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Testimonial

The Marketing Scales Handbook is indispensible in identifying how constructs have been measured and the support for a measure's validity and reliability. I have used it since the beginning as a resource in my doctoral seminar and as an aid to my own research. An electronic version will make it even more accessible to researchers in Marketing and affiliated fields.
Dr. Terry Childers
Iowa State University

perception

The Likert scale has eight, five-point items that measure how much a person has had an experience in a virtual environment which allowed interaction with a simulated representation of a product.

With three, seven-point items, the scale measures the degree to which a person was daydreaming or thinking about other things during a particular task.

Six, seven-point semantic differentials measure the ease with which some particular written information was read and processed.  

The degree to which a person reports being able to “see” in his/her mind a particular object or action is measured with three, seven-point Likert-type items.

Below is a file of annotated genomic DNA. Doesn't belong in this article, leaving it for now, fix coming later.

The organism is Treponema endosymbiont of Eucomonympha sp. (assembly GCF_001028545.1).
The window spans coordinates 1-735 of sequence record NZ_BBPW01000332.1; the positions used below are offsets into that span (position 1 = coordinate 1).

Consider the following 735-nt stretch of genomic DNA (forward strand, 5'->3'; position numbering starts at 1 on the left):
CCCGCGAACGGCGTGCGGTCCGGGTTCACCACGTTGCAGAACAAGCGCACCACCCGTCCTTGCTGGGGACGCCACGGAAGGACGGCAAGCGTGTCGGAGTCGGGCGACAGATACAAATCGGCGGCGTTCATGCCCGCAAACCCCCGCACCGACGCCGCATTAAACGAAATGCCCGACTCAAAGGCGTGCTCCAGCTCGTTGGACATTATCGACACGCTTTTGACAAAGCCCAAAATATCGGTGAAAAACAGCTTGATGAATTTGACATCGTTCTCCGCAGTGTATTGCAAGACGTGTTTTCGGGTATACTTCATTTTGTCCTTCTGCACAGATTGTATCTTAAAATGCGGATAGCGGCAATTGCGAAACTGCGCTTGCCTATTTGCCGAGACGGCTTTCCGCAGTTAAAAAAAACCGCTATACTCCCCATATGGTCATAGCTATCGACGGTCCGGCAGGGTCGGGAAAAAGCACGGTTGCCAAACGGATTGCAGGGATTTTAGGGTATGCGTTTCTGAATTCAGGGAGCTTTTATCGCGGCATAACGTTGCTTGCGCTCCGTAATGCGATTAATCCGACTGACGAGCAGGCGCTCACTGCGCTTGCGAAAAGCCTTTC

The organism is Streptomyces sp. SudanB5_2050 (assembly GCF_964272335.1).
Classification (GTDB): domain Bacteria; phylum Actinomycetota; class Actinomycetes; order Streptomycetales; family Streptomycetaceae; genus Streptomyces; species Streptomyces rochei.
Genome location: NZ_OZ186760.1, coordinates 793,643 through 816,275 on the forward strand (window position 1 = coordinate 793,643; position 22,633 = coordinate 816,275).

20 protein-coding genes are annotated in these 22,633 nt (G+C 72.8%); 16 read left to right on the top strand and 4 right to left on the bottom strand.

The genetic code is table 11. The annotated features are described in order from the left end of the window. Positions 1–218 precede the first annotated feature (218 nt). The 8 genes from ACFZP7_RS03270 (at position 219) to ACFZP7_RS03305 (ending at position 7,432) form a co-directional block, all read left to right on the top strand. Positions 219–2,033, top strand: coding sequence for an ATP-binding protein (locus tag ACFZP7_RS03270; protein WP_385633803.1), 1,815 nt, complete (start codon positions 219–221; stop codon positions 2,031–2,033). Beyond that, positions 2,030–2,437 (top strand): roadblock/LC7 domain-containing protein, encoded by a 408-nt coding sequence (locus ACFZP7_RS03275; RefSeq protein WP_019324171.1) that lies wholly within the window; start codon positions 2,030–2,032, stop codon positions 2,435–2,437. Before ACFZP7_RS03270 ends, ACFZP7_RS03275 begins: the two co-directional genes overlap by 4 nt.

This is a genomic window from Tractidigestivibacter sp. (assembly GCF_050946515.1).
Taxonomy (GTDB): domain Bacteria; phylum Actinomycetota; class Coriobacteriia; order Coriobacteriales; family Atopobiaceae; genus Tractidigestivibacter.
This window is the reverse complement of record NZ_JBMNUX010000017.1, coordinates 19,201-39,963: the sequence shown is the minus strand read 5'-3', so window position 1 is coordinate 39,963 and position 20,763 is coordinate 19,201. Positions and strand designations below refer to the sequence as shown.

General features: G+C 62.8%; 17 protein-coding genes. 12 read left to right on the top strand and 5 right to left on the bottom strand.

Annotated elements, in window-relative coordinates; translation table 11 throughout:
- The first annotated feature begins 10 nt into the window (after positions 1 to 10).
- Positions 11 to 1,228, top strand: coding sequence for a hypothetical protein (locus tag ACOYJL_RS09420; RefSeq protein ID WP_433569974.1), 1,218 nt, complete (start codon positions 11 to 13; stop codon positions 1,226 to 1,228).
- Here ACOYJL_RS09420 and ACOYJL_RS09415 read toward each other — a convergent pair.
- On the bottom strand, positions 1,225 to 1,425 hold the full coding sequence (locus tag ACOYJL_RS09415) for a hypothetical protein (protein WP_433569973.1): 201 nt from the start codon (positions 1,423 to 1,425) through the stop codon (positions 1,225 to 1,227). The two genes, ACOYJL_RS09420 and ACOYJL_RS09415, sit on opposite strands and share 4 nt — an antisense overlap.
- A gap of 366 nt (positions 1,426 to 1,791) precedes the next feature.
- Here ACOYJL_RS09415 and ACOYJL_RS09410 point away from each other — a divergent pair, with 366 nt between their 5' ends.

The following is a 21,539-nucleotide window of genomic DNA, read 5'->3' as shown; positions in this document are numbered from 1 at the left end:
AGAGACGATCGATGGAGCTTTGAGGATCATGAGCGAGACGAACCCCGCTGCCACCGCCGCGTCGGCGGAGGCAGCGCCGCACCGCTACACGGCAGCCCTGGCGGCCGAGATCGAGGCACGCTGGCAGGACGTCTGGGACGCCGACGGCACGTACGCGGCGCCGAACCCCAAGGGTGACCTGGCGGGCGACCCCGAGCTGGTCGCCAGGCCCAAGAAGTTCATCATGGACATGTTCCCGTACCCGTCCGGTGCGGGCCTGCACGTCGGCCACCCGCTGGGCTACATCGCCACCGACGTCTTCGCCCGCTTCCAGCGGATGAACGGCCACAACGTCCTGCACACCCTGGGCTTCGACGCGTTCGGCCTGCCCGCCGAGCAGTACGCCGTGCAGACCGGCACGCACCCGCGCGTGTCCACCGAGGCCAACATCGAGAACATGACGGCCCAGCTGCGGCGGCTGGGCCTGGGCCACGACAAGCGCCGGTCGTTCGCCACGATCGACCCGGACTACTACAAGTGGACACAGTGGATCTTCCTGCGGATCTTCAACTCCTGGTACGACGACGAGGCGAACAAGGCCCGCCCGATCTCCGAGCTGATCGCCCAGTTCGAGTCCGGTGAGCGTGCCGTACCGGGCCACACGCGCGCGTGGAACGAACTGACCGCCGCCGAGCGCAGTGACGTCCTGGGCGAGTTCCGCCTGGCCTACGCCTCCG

Using four, nine-point items, the scale measures the degree to which a consumer considers a retailer to be close and tangible rather than distant and abstract.  As an example of the construct, a retailer that only has a website would likely be viewed by consumers as more psychologically distant than a brick-and-mortar store that is physically close to them.

Six, seven-point Likert-type items are used to measure how well organized and easy to understand an ad is which a person has seen.

The extent to which a person believes that an object weighs little is measured in this scale with three, seven-point Likert-type items.

The degree to which a person reports being involved in and stimulated by a particular stimulus is measured with four, nine-point uni-polar items.

The scale has four, seven-point semantic differentials that are intended to measure the visual clarity and intensity of a particular advertisement.

This three item, seven point scale measures the extent to which a person had difficulty distinguishing product relevant information from background graphics in a particular advertisement. As written, the scale is most suited for a print ad.